David Bourget (Western Ontario)
David Chalmers (ANU, NYU)
Rafael De Clercq
Jack Alan Reynolds
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Education and Culture 22 (2):43-60 (2006)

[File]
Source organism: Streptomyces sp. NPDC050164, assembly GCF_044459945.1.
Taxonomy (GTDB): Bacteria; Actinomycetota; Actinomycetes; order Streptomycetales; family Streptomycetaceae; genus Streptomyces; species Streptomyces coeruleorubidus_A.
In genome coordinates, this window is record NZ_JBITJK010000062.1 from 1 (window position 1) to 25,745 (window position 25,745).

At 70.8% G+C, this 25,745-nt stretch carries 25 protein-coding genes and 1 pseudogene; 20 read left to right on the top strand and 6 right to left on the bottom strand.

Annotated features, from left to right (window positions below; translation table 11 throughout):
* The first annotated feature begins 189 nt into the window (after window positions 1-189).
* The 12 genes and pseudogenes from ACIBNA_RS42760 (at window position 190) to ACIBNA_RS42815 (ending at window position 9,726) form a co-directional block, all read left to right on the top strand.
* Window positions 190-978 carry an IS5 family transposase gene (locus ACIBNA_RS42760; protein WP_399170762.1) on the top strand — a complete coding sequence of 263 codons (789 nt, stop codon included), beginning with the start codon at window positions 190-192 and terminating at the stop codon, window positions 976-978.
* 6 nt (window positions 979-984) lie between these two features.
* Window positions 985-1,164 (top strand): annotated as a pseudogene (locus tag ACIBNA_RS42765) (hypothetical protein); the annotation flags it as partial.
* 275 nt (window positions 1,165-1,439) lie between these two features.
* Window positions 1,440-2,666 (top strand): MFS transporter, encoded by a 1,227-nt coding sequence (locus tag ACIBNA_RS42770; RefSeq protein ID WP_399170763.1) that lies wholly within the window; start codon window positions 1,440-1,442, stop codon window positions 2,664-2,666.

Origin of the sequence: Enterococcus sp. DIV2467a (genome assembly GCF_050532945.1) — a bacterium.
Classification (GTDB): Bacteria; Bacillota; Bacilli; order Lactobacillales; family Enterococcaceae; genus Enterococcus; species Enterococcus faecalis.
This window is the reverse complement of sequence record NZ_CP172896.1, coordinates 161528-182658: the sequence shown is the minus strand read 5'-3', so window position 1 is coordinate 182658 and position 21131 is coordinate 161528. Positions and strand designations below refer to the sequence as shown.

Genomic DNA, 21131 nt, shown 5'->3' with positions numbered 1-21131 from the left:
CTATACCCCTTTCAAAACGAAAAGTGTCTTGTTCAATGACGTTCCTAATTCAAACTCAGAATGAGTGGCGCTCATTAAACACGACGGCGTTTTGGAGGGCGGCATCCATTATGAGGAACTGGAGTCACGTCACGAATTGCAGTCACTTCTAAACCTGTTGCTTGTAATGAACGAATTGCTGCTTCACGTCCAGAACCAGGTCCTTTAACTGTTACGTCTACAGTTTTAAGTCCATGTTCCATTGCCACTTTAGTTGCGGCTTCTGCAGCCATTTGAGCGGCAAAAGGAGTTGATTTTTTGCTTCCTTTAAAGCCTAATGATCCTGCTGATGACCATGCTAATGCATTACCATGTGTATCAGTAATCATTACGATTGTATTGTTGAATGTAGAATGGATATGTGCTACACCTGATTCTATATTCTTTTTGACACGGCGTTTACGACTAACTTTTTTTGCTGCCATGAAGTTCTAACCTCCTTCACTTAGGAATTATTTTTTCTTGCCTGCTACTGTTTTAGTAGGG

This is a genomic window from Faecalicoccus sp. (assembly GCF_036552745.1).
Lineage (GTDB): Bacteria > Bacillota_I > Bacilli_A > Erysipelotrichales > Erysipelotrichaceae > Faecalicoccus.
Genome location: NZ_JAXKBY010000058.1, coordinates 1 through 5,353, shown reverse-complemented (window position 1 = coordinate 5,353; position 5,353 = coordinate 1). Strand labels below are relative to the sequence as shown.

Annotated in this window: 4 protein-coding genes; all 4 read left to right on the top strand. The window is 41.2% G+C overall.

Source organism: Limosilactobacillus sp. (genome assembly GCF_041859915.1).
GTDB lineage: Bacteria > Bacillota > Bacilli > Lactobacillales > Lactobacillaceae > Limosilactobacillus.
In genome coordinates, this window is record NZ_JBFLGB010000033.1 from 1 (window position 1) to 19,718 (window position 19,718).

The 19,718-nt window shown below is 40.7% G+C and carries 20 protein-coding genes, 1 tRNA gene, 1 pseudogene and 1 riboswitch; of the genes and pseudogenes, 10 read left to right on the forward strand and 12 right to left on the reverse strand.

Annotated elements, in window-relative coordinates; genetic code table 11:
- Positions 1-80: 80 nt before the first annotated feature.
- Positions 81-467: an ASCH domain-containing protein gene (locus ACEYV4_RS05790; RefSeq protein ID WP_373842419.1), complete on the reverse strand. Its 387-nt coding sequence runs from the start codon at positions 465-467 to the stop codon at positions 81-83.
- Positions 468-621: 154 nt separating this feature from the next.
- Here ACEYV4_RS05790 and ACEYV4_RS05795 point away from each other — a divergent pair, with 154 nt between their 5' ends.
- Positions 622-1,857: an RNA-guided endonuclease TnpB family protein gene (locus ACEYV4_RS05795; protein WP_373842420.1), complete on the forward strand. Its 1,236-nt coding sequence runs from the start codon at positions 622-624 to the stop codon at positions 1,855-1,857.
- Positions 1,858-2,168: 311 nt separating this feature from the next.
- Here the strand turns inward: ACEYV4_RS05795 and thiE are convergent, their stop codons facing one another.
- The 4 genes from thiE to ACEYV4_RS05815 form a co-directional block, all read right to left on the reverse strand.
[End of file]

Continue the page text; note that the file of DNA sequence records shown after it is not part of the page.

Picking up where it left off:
: Educational historians, philosophers, and sociologists have long warned that the increasing encroachment of business logic in public schools bodes ill for democracy as a way of life. Many have concluded that the business person's interest in affecting public education is to bring about a greater bottom line, which, of course, is profit, albeit secured in the name of democratic freedom and social progress. These scholars have noted that the corporate parasite is eating away the insides of our public schools and is reproducing its hereditary material (consumer materialism) within the bodies and souls of its captive hosts: our children. Through corporate advertisements on school walls, corporate-sponsored curriculum materials and programs, and corporate-sponsored fundraisers and contests (not to mention the enormous political influence corporations have in framing the very aim and purpose of public education), corporations use schools as conduits by which to establish consumption as the ultimate expression of participatory democracy and, thus, as the supreme good and standard of personal growth. Drawing upon the work of John Dewey, this paper articulates a conception of democracy and a democratic theory of education that privileges the social over the private, the public over the corporate, such that the homo-economicus ideal that our public schools train our children to aspire to on a daily basis is checked by a wider commitment to the good life, defined in more socially benevolent ways
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